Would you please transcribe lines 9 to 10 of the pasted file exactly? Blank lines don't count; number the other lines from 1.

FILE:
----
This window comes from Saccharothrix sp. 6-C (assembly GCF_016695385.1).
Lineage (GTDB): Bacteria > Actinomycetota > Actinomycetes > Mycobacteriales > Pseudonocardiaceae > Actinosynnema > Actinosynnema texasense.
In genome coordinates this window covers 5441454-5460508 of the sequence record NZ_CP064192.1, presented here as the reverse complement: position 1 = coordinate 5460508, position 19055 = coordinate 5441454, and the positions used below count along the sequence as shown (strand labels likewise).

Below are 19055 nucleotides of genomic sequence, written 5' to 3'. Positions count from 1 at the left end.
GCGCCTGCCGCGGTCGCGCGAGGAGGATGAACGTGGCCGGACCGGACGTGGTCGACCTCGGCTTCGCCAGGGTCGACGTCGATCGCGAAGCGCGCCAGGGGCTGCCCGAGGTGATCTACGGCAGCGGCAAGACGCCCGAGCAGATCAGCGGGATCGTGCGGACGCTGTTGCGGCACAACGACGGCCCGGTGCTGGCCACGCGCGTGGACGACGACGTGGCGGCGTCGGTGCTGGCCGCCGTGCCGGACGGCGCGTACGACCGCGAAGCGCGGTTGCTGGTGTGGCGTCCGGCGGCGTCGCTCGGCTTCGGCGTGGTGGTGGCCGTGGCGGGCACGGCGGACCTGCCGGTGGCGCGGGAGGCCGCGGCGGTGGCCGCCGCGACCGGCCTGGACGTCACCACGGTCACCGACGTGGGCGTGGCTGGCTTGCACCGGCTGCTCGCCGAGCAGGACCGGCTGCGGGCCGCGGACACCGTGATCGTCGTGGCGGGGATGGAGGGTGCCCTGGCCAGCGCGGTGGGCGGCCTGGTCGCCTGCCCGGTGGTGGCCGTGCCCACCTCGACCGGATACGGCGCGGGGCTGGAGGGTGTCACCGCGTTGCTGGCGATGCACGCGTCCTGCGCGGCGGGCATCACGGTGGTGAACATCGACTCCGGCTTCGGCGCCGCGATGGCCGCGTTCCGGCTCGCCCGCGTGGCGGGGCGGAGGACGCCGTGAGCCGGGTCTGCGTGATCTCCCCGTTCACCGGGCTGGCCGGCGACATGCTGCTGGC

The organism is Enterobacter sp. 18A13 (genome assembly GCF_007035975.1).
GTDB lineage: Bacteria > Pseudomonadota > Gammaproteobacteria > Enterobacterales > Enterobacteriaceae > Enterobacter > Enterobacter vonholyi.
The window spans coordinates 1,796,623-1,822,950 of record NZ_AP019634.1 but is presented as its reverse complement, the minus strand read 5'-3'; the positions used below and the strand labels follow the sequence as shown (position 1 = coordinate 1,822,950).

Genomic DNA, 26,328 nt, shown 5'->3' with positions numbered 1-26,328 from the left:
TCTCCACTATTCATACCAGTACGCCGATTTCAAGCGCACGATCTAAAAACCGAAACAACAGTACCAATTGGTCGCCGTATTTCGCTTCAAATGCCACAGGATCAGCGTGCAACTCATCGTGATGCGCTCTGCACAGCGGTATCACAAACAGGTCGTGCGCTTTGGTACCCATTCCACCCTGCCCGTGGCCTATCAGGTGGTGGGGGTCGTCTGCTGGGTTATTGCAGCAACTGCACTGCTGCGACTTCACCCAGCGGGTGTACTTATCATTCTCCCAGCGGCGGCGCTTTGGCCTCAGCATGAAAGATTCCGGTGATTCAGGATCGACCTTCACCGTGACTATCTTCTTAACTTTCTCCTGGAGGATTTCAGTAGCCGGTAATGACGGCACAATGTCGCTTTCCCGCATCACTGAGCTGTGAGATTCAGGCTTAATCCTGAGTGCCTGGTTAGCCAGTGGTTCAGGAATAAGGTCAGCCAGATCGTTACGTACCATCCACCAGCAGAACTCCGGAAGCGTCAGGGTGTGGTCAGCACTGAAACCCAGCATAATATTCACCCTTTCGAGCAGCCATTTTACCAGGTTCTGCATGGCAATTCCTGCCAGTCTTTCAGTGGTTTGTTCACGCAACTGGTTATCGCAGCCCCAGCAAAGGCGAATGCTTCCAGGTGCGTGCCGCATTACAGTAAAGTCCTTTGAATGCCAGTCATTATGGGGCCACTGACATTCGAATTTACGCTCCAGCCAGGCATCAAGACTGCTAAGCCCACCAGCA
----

Genomic DNA, 26,328 nt, shown 5'->3' with positions numbered 1-26,328 from the left:
TCTCCACTATTCATACCAGTACGCCGATTTCAAGCGCACGATCTAAAAACCGAAACAACAGTACCAATTGGTCGCCGTATTTCGCTTCAAATGCCACAGGATCAGCGTGCAACTCATCGTGATGCGCTCTGCACAGCGGTATCACAAACAGGTCGTGCGCTTTGGTACCCATTCCACCCTGCCCGTGGCCTATCAGGTGGTGGGGGTCGTCTGCTGGGTTATTGCAGCAACTGCACTGCTGCGACTTCACCCAGCGGGTGTACTTATCATTCTCCCAGCGGCGGCGCTTTGGCCTCAGCATGAAAGATTCCGGTGATTCAGGATCGACCTTCACCGTGACTATCTTCTTAACTTTCTCCTGGAGGATTTCAGTAGCCGGTAATGACGGCACAATGTCGCTTTCCCGCATCACTGAGCTGTGAGATTCAGGCTTAATCCTGAGTGCCTGGTTAGCCAGTGGTTCAGGAATAAGGTCAGCCAGATCGTTACGTACCATCCACCAGCAGAACTCCGGAAGCGTCAGGGTGTGGTCAGCACTGAAACCCAGCATAATATTCACCCTTTCGAGCAGCCATTTTACCAGGTTCTGCATGGCAATTCCTGCCAGTCTTTCAGTGGTTTGTTCACGCAACTGGTTATCGCAGCCCCAGCAAAGGCGAATGCTTCCAGGTGCGTGCCGCATTACAGTAAAGTCCTTTGAATGCCAGTCATTATGGGGCCACTGACATTCGAATTTACGCTCCAGCCAGGCATCAAGACTGCTAAGCCCACCAGCA